Destroy the Competition in MMA with a Powerful Grip
The early 90s saw the popularization of mixed martial arts with the debut of the Ultimate Fighting Championship. Now known as the UFC, this organization is responsible for what MMA is today – brutal, effective, and exciting to watch.
MMA consists of both striking and grappling, derived from different schools of TMA (or, traditional martial arts). How hard you can hit and how well you can grapple will directly affect your success in MMA, amongst other factors.
Grip strength is an incredible asset for folks in BJJ, Judo, Sambo, wrestling, and other grapple-centric fighting stlyes. With these styles essentially comprising of “half” of the sport, grip strength is exceptionally important in MMA. With that said, it make sense to dedicate time to training grip for MMA.
What it Takes to Build Grip Strength for MMA
The simple act of holding onto something – whether it be crushing it or hanging on for dear life – is what needs to be improved. Pretty much, grabbing stuff and not loosing it from your hands is the goal here.
This can be trained in two ways: through static holds, and through pulling. Static holds replicate the act of grabbing stuff and amplifies it with volume and intensity. Pulling accomplishes the same thing, but also involves dynamic movement of the elbows, shoulders, hips, etc. By focusing on those two types of exercises, your hands will become monstrous.
Some folks may have plenty of resources, and some may have nothing, but there will always be ways to get your grip stronger. Let’s look at different ways you can train in different financial scenarios.
Scenario #1: Zero Money and Equipment
If you’re broke, it’s likely you have zero access to any gyms or the cash to spend for fancy equipment. It’s a mystery how you’re even able to train for your sport. However, all’s not lost and you can still train your grip strength for MMA.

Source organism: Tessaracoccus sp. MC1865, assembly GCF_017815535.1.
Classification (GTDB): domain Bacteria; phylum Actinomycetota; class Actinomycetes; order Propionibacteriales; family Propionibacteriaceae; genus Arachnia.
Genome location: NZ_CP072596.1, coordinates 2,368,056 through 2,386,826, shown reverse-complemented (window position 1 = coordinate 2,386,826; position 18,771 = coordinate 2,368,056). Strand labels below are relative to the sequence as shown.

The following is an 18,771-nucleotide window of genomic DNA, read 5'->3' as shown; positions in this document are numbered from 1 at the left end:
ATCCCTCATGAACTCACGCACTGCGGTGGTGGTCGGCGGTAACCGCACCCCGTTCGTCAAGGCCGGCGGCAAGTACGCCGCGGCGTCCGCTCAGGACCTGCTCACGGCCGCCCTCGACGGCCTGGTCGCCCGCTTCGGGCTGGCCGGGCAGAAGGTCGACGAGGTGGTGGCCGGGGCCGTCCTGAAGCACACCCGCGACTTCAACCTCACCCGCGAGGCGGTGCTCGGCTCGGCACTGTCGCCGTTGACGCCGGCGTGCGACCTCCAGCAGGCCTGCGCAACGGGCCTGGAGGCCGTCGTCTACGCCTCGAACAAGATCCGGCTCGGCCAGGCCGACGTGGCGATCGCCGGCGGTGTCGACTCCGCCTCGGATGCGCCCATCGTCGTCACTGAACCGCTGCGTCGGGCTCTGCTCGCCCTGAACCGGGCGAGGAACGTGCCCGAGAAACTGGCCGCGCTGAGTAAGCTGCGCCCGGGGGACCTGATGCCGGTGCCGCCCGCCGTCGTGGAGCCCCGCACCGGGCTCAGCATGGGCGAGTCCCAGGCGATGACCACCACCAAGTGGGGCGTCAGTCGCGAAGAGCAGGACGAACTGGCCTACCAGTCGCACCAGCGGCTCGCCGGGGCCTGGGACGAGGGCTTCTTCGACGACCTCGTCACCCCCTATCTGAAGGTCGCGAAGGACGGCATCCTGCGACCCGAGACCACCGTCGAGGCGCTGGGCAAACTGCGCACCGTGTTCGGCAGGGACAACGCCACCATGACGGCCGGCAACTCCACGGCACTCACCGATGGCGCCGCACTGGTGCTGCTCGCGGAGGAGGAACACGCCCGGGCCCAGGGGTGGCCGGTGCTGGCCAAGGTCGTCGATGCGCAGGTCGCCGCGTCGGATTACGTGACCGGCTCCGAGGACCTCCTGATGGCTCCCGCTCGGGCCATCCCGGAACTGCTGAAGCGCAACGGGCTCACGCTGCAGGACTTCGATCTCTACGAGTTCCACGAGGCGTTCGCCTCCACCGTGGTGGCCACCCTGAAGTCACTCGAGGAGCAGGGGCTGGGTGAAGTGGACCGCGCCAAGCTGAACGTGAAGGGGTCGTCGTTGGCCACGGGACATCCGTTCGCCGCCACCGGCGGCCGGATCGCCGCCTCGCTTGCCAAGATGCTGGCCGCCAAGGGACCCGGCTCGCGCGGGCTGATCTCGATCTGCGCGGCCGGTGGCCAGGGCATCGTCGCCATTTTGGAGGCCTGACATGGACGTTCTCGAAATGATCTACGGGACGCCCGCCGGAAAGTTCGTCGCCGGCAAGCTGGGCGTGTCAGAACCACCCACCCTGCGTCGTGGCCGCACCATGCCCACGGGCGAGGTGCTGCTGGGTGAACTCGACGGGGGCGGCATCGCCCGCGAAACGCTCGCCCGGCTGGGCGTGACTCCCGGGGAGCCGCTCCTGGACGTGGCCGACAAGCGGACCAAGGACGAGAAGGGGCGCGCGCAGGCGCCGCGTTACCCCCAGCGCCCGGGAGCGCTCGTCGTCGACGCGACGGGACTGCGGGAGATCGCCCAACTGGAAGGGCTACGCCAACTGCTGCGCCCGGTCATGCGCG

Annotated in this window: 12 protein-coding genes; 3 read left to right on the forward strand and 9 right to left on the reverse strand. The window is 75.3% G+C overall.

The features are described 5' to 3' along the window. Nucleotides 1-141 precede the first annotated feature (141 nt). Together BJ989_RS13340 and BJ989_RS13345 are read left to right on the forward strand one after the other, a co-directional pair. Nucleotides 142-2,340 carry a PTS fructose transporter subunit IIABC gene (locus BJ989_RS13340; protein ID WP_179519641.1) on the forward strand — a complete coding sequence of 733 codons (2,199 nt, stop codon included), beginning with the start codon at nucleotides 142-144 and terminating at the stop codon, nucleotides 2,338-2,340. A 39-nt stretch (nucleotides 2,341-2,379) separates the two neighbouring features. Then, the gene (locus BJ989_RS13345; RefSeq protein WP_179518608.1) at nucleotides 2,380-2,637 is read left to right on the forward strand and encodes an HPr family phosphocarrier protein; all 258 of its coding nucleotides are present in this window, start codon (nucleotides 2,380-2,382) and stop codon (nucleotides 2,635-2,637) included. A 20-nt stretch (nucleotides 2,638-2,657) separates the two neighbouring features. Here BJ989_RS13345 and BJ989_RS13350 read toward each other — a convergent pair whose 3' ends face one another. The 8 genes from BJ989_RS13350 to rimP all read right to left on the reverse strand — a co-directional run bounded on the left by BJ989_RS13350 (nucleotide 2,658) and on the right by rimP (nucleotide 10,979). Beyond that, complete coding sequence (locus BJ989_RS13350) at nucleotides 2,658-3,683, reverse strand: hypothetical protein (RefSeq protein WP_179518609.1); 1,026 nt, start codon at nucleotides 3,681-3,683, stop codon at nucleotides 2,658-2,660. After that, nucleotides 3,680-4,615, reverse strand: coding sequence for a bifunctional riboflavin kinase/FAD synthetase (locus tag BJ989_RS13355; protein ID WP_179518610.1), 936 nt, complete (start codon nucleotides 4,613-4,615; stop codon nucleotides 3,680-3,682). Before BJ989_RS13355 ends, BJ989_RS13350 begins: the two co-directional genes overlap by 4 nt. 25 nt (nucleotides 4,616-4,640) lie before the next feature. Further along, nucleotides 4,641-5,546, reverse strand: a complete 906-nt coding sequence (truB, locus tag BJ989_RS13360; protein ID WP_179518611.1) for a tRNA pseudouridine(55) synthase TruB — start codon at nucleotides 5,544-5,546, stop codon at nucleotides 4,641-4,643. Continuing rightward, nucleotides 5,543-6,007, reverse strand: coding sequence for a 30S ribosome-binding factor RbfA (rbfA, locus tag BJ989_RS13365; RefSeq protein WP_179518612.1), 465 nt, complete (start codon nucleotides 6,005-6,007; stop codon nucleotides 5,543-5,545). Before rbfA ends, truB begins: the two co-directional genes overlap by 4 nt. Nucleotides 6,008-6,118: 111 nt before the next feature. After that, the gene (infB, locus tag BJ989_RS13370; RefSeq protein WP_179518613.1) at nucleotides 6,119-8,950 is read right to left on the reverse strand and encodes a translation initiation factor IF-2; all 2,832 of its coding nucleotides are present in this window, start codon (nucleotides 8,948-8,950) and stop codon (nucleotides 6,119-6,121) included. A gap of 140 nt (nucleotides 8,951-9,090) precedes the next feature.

First thing you’ve got to do is step outside, and find something you can hang from like a monkey. Tree branches, metal fence railings, apartment fire escapes, ledges, the roof of a shed – anything will do. If there’s a park that’s local, see if it has pull-up bars, monkey bars, or jungle gyms. Once you find something suitable to hold onto, perform an absurd amount of pullups, chin-ups, and dead-hangs. Using the environment around you is free and gets the job done.
If that bit of advice weren’t enough, you can also scrap some change, go to a local Home Depot or hardware store, and purchase two things: 5-gallon buckets with handles and bags of sand. Two buckets and three bags of sand should only cost you $10-15. Go home and fill the buckets with sand – 5 gallons should hold about 60 lbs of sand. Find some old rags or towels and wrap the handles with them. Now you have make-shift farmer’s carry equipment. Hold onto both buckets, and walk around with them for time, and watch your grip strength grow. to make the exercise harder, make the handles thicker with additional rags.
Scenario #2: Access to a Decent Gym